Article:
Bankers welcome final Basel III rules through gritted teeth
The eventual impact of the revised capital rules will be less severe than bankers feared a year ago, even though many lament regulators’ pivot away from internal ratings.
Markets reacted well to the final Basel III rules published in December, with bank share prices rising and analysts cutting their calculations for the additional capital requirement across the sector.
Bankers Euromoney spoke to welcomed the nine-year phase in for the 72.5% output floor below which they will not be allowed to use internal risk models to cut risk-weighted assets (RWAs) as they would otherwise be determined by the blunt standardized approach.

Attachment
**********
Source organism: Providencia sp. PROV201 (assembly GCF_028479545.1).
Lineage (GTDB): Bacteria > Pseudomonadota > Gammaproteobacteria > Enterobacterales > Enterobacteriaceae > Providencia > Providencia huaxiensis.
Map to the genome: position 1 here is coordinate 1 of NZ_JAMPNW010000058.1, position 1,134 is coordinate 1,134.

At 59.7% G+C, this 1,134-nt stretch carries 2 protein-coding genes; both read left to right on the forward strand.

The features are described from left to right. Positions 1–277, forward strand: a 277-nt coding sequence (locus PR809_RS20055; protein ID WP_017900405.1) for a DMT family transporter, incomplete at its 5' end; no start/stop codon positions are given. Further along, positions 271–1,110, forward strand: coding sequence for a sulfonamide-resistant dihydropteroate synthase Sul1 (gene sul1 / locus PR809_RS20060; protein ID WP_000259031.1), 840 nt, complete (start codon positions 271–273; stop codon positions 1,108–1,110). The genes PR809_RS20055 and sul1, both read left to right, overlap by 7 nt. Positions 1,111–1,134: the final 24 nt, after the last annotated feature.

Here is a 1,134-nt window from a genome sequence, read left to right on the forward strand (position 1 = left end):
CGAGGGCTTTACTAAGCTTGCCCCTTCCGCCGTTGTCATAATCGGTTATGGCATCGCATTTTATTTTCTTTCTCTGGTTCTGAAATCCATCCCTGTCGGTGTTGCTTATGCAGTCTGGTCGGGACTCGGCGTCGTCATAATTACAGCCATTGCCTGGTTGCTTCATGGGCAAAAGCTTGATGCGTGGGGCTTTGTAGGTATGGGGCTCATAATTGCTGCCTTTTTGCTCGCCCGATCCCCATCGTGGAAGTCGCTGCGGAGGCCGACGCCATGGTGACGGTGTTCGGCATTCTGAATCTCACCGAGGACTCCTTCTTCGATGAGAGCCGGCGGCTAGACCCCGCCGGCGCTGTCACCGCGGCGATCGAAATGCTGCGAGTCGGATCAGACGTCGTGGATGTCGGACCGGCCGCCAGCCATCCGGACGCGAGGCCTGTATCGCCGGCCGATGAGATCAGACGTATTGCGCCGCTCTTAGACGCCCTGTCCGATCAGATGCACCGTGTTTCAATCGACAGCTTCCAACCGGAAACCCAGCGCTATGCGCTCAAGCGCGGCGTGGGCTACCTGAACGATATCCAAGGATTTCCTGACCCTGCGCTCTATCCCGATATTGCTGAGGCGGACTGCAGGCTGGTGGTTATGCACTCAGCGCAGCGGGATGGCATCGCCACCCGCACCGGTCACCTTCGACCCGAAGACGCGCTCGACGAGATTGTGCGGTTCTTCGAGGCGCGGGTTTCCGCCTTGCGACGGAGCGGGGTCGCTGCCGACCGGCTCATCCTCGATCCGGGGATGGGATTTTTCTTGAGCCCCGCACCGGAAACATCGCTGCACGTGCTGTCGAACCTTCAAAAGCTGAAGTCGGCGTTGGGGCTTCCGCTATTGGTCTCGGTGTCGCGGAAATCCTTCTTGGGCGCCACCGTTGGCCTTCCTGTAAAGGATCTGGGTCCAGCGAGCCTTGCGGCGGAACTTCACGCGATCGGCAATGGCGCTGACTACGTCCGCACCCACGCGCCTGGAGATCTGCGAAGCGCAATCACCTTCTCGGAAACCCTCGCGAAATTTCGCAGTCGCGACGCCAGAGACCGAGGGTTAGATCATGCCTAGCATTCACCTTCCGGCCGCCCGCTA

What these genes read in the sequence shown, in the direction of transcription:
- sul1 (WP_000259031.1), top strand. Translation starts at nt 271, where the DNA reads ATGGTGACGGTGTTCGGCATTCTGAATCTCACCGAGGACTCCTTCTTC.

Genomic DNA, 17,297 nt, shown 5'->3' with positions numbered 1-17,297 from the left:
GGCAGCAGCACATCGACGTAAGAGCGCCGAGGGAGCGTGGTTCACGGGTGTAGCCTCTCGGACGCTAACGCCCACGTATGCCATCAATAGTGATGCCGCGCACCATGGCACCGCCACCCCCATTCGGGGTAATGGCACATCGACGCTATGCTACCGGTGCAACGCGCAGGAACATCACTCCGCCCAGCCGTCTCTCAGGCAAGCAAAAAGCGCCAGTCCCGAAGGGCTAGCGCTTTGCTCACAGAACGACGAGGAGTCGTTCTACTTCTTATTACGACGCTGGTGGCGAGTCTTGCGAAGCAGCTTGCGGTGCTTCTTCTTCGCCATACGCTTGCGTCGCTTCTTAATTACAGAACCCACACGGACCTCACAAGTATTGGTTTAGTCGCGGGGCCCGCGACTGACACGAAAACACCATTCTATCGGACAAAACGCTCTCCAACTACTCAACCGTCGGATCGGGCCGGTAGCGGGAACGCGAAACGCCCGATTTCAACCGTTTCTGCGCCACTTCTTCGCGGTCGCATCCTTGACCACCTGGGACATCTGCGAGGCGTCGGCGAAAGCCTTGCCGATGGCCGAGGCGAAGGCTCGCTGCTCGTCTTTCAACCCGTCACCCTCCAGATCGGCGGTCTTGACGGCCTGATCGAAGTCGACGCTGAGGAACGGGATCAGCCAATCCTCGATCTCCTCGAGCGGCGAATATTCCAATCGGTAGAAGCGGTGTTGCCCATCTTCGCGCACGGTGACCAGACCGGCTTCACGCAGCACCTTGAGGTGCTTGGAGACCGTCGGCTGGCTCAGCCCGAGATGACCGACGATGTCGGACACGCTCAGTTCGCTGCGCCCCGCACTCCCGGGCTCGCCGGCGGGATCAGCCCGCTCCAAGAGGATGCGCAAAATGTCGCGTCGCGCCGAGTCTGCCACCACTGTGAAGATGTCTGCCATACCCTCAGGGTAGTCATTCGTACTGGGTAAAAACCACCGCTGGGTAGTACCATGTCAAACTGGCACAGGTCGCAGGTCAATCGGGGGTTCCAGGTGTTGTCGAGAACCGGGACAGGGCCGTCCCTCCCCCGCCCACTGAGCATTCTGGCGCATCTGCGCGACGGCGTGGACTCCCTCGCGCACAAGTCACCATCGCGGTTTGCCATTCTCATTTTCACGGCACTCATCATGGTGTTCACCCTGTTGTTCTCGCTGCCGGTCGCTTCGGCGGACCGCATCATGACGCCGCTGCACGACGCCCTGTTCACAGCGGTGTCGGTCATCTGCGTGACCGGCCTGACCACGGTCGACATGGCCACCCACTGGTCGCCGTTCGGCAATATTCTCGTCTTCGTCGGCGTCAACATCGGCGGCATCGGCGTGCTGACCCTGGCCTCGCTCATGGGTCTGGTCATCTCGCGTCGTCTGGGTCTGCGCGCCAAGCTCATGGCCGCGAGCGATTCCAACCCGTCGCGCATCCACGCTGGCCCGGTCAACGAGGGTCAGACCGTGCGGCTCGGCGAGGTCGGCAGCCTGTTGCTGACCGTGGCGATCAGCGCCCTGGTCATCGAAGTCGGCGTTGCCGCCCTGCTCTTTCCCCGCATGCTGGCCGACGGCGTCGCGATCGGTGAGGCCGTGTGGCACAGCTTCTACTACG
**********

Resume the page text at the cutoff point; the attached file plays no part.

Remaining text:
The good news is greater risk sensitivity now coming into the standardized approach, notably around corporate credit on the cusp of investment grade and unsecured SME exposures.
Executives at institutions with large mortgage books on their balance sheets were further relieved to see some recognition of protection in low loan-to-value assets. Increases in operational risk RWAs also came in below what some had feared.
|TJ Lim, UniCredit
“The final document on Basel IV issued on December 7 is somewhat more favourable than was expected,” TJ Lim, chief risk officer at UniCredit, told investors at a presentation on Tuesday, adding that: “The impact on our capital ratios is well manageable.” Lim puts numbers on this: “For Basel IV, the current estimated impact on our CET1 ratio is around 0.9%,